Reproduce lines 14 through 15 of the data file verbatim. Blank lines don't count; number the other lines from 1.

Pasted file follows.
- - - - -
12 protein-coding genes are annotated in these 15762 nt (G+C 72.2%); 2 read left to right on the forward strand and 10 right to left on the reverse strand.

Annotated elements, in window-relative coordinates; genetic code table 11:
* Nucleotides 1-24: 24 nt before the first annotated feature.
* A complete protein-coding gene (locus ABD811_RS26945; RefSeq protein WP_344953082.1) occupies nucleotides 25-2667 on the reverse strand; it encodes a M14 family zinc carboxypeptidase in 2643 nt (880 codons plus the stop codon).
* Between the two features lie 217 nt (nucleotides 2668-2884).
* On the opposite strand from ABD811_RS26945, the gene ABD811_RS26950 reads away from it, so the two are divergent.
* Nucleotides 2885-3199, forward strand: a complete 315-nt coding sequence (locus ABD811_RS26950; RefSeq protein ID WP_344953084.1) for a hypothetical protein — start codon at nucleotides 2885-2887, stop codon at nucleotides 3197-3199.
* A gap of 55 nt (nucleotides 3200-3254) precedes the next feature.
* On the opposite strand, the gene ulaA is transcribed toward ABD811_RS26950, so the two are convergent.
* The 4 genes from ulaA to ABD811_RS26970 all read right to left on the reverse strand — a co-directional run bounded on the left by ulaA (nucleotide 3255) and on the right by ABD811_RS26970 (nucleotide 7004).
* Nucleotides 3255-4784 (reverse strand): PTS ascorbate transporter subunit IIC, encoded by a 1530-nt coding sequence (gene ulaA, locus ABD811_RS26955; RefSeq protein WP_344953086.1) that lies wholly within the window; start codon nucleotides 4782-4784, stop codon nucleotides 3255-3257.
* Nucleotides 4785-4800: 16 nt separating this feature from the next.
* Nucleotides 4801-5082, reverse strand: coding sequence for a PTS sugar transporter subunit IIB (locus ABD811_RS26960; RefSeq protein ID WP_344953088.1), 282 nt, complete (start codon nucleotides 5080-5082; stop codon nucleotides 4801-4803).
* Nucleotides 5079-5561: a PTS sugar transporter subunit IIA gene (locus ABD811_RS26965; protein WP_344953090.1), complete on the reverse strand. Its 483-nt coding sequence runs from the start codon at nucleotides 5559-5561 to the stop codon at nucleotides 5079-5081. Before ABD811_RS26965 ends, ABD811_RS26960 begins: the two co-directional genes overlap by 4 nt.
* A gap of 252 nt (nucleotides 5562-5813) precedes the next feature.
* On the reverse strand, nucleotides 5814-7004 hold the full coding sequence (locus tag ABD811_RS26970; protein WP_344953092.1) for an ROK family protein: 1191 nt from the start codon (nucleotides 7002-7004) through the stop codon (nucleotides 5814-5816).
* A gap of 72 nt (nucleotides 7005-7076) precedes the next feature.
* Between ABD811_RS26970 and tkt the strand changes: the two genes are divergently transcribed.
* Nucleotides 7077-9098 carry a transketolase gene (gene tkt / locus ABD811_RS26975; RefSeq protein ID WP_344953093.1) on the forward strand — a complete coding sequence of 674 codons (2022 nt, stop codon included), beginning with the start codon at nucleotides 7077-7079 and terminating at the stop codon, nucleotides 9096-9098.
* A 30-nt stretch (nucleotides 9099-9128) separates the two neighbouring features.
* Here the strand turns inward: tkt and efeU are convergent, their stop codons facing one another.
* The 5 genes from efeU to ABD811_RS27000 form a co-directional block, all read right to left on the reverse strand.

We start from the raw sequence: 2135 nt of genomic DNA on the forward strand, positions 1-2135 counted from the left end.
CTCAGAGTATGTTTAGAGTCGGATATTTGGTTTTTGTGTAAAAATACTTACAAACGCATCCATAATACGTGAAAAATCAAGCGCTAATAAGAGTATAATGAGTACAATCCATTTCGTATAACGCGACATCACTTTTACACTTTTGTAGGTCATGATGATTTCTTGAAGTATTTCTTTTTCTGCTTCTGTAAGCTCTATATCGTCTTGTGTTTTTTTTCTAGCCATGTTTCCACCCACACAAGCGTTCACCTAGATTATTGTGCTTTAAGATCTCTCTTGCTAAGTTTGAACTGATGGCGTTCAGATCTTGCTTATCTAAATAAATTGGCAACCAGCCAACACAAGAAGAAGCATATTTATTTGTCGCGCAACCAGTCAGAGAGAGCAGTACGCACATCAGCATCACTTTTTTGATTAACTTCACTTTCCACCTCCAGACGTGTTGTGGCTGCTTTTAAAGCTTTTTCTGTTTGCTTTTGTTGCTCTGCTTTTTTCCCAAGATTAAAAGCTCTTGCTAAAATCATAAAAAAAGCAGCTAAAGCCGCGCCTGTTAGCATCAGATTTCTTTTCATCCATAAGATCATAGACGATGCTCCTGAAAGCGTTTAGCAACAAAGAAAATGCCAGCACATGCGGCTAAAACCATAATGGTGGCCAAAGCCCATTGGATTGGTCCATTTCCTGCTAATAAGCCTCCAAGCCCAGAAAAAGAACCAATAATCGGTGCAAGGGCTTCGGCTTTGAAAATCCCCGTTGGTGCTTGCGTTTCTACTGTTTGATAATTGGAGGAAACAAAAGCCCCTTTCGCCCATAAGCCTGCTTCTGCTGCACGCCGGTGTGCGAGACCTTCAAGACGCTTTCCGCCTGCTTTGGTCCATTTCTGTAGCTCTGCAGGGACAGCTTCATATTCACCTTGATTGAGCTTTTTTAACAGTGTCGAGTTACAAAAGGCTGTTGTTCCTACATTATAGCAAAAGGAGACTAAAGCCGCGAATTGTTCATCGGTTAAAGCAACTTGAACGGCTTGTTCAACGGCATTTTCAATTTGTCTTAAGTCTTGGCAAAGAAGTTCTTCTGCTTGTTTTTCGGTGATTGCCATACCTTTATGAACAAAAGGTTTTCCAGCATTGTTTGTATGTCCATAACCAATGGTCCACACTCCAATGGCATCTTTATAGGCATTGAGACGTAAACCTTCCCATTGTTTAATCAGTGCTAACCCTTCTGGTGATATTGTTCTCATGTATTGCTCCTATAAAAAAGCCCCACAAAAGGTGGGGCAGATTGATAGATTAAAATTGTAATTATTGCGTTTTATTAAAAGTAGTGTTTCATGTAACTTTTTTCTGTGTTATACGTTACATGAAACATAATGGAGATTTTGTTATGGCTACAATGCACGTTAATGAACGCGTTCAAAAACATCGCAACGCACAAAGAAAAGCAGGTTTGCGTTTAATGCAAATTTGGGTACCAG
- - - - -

* Nucleotides 5079-5561: a PTS sugar transporter subunit IIA gene (locus ABD811_RS26965; protein WP_344953090.1), complete on the reverse strand. Its 483-nt coding sequence runs from the start codon at nucleotides 5559-5561 to the stop codon at nucleotides 5079-5081. Before ABD811_RS26965 ends, ABD811_RS26960 begins: the two co-directional genes overlap by 4 nt.
* A gap of 252 nt (nucleotides 5562-5813) precedes the next feature.